Masterclass

It’s not like I’m doing anything with my spare time.

I’ve certainly watched my fair share of movies and TV shows since sheltering in place began.

I really want to buy a Masterclass pass.

Masterclass, as in the app that connects interested students with experts in their field for a one time “course.”

Malcolm Gladwell teaching writing.

Judd Apatow teaching a comedy class.

Annie Leibovitz teaching photography.

It’s not like I’m going to become an expert in those fields, but it does occur to me that by signing up and taking these classes I could become a more well-rounded individual.

Perhaps even develop another hobby or two.

Because what we really need in the middle of a pandemic is a robust collection of hobbies to pass the time.

I’m so there.

Thievery

I steal a lot.

And I steal from my friends and family.

Personally, I think you’re a dope if you don’t steal a little bit of the people you love and take it with you wherever you go.

It’s one of the great pleasures of life, to be able to learn new things from other people and have those skills, memories and passions continue on.

Jay taught me appreciation for craft beer and craft cocktails.

My heart skips a beat when I see a great cocktail menu.

And, I simply can’t listen to any Christmas music without thinking of him.

I’m glad a part of him stuck with me even after we split.

Steve taught me Highland Games sports.

My ability to throw a caber I owe completely to him.

And, of course, he was with me when I bought my truck so every time I see my truck I think of him and his massive chest and muscular legs fitting inside that truck when we took it for a test drive.

I stole from Charlie The Aussie as well.

I took his Australian sense of adventure and incorporated that into my blog – doing everything from going to Burning Man to running with the bulls.

I’m pretty sure he’s the entire reason why I ran a half marathon in Big Sur in 2010 and raised $5,000 for the Ronald McDonald House at Packard Children’s Hospital.

I could go on and on about The Swede.

Because of him I can say “I love you” in Swedish.

And I simply can’t eat spicy food without remembering the time he fed me a spicy chocolate truffle which had me hanging my tongue under the faucet.

He also taught me passion for hockey, and though I seldom attend games I enjoy watching the Sharks play on TV and I remember watching The Swede’s talented daughter playing goalie when I was visiting in Sweden.

But by and large, the man who challenged me the most when it comes to learning about another person’s passions is The Professor.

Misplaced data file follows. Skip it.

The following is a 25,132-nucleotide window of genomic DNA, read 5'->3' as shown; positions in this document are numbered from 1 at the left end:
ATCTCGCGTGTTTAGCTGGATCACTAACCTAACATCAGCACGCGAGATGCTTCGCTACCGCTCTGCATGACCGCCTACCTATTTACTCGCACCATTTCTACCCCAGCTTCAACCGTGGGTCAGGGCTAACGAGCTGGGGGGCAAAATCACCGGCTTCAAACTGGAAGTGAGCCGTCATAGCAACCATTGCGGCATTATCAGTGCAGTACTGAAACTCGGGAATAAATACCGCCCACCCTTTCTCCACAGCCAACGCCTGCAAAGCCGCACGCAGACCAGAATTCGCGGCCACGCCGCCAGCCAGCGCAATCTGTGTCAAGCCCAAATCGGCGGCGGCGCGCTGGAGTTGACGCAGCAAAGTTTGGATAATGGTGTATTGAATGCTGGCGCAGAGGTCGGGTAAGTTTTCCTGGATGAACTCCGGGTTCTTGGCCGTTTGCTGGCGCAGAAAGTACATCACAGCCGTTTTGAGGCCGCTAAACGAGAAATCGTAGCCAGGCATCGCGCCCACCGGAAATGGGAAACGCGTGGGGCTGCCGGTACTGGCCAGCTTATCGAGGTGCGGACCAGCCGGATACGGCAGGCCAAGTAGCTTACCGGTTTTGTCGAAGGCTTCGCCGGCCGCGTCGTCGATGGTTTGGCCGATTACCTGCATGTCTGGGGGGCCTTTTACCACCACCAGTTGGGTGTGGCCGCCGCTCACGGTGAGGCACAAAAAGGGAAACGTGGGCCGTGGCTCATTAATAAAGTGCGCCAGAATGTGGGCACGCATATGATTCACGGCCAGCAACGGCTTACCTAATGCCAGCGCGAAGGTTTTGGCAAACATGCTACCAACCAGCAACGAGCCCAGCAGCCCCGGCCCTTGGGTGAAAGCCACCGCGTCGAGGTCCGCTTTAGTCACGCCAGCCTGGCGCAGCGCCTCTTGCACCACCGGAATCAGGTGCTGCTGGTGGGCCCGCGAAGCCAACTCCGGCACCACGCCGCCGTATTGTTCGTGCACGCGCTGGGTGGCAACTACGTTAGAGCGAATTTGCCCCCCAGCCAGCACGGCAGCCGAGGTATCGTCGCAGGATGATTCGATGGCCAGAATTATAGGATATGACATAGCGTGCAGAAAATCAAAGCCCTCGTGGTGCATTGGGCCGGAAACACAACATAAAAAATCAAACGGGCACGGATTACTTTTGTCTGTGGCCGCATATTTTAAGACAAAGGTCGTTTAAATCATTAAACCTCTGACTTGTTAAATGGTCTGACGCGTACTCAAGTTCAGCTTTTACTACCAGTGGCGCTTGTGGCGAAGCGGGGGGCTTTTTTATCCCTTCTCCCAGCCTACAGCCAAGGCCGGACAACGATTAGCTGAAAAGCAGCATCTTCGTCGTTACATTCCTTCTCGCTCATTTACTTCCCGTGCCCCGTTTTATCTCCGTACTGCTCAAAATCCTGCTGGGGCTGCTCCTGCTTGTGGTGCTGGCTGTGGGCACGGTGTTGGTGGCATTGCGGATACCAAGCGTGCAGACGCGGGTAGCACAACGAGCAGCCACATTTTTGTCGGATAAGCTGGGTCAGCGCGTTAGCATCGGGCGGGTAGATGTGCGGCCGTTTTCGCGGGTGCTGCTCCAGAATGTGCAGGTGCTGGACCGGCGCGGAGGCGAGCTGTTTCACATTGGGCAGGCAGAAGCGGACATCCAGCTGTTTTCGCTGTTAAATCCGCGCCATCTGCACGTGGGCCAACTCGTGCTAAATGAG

He taught me that accepting the status quo is tantamount to stagnation.

He encouraged me to test my edges and learn new things about myself, not just him.

And without giving too much away, I simply can’t look at Machu Picchu without thinking about him and all his adventurous world travels.

In the end, these are the pieces that are left behind with me when relationships end and I move on.

I think it’s great to hold on to the positive and forget the negative.

We are shaped by the relationships that we forge and I for one am really happy with how things have turned out, even if I’ve been turned into an adventurous, traveling cocktail snob with non-mainstream relationship goals.

Lifelong Learning

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I just signed up for a cooking class at Draeger’s in Menlo Park.

I will be learning to prepare a French meal.

It’s something I’ve never done before and I’m excited to be taking a class to learn something new.

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I am a big believer in lifelong learning – whether as a lay person or as an actual student.  The is always room for more knowledge.

What is my Field Guide to lifelong learning?

  1. Question Everything – don’t take your truths for granted, understand them for yourself.  Get your butcher to talk about meats.  Get your friend talking about his/her creative process.  The important thing is to stay curious.  Seek. Ask. Find.
  2. Map Your Route – devise a plan to keep you from going astray.  Creating ritual will give a pleasant rhythm to your learning and your life.
  3. Keep a Field Notebook – a notebook will make you a more attuned pupil.  The words will shape the narrative of you life. [Why do you think I blog?]
  4. Take Flight – We can’t give equal attention to everything so choose wisely.  Drop a book the minute it becomes boring or useless.  Skim.  Skip.
  5. Dive to the Depths – depth gives knowledge dimension.  Lose yourself in what you’re studying and come out a more astute, more human you.

So there you have it, my Field Guide to Lifelong Learning.

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